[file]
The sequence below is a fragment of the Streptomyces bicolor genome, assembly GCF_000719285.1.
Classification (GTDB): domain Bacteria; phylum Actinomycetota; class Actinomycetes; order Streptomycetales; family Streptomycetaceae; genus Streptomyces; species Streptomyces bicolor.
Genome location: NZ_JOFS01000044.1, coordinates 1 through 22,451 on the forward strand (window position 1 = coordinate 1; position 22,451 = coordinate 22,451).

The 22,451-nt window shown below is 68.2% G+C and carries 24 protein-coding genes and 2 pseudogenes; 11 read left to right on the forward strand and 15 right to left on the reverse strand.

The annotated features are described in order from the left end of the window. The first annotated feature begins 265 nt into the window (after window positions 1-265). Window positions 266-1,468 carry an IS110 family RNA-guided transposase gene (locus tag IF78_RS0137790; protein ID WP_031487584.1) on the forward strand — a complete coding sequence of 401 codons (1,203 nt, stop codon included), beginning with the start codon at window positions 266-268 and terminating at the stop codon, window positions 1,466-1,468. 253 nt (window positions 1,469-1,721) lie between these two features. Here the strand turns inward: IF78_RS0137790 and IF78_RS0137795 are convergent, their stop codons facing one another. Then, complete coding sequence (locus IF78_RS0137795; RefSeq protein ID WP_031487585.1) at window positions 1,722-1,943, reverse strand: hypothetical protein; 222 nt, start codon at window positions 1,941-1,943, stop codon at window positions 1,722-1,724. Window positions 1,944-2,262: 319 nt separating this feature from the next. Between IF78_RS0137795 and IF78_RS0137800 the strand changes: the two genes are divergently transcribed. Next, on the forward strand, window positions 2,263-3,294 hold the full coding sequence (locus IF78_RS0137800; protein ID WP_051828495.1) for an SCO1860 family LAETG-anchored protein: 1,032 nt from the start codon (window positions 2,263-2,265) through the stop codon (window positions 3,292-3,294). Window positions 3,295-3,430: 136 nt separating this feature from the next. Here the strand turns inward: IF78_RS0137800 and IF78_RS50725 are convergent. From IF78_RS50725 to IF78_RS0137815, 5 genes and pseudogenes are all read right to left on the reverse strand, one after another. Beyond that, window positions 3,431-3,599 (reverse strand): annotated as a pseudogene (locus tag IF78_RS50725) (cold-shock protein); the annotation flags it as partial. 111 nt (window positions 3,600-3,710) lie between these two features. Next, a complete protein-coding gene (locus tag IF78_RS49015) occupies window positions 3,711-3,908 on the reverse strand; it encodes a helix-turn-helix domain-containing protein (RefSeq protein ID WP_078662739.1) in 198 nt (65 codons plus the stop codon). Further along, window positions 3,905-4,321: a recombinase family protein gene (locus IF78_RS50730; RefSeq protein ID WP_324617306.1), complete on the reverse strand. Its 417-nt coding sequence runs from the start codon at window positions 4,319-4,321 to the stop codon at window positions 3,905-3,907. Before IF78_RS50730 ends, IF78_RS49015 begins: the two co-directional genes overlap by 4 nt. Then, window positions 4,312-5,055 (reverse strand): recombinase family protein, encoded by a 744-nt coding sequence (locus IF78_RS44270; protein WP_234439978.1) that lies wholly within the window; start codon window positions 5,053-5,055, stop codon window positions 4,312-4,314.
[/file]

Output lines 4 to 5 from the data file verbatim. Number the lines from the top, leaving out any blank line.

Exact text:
The 22,451-nt window shown below is 68.2% G+C and carries 24 protein-coding genes and 2 pseudogenes; 11 read left to right on the forward strand and 15 right to left on the reverse strand.

The annotated features are described in order from the left end of the window. The first annotated feature begins 265 nt into the window (after window positions 1-265). Window positions 266-1,468 carry an IS110 family RNA-guided transposase gene (locus tag IF78_RS0137790; protein ID WP_031487584.1) on the forward strand — a complete coding sequence of 401 codons (1,203 nt, stop codon included), beginning with the start codon at window positions 266-268 and terminating at the stop codon, window positions 1,466-1,468. 253 nt (window positions 1,469-1,721) lie between these two features. Here the strand turns inward: IF78_RS0137790 and IF78_RS0137795 are convergent, their stop codons facing one another. Then, complete coding sequence (locus IF78_RS0137795; RefSeq protein ID WP_031487585.1) at window positions 1,722-1,943, reverse strand: hypothetical protein; 222 nt, start codon at window positions 1,941-1,943, stop codon at window positions 1,722-1,724. Window positions 1,944-2,262: 319 nt separating this feature from the next. Between IF78_RS0137795 and IF78_RS0137800 the strand changes: the two genes are divergently transcribed. Next, on the forward strand, window positions 2,263-3,294 hold the full coding sequence (locus IF78_RS0137800; protein ID WP_051828495.1) for an SCO1860 family LAETG-anchored protein: 1,032 nt from the start codon (window positions 2,263-2,265) through the stop codon (window positions 3,292-3,294). Window positions 3,295-3,430: 136 nt separating this feature from the next. Here the strand turns inward: IF78_RS0137800 and IF78_RS50725 are convergent. From IF78_RS50725 to IF78_RS0137815, 5 genes and pseudogenes are all read right to left on the reverse strand, one after another. Beyond that, window positions 3,431-3,599 (reverse strand): annotated as a pseudogene (locus tag IF78_RS50725) (cold-shock protein); the annotation flags it as partial. 111 nt (window positions 3,600-3,710) lie between these two features. Next, a complete protein-coding gene (locus tag IF78_RS49015) occupies window positions 3,711-3,908 on the reverse strand; it encodes a helix-turn-helix domain-containing protein (RefSeq protein ID WP_078662739.1) in 198 nt (65 codons plus the stop codon). Further along, window positions 3,905-4,321: a recombinase family protein gene (locus IF78_RS50730; RefSeq protein ID WP_324617306.1), complete on the reverse strand. Its 417-nt coding sequence runs from the start codon at window positions 4,319-4,321 to the stop codon at window positions 3,905-3,907. Before IF78_RS50730 ends, IF78_RS49015 begins: the two co-directional genes overlap by 4 nt. Then, window positions 4,312-5,055 (reverse strand): recombinase family protein, encoded by a 744-nt coding sequence (locus IF78_RS44270; protein WP_234439978.1) that lies wholly within the window; start codon window positions 5,053-5,055, stop codon window positions 4,312-4,314.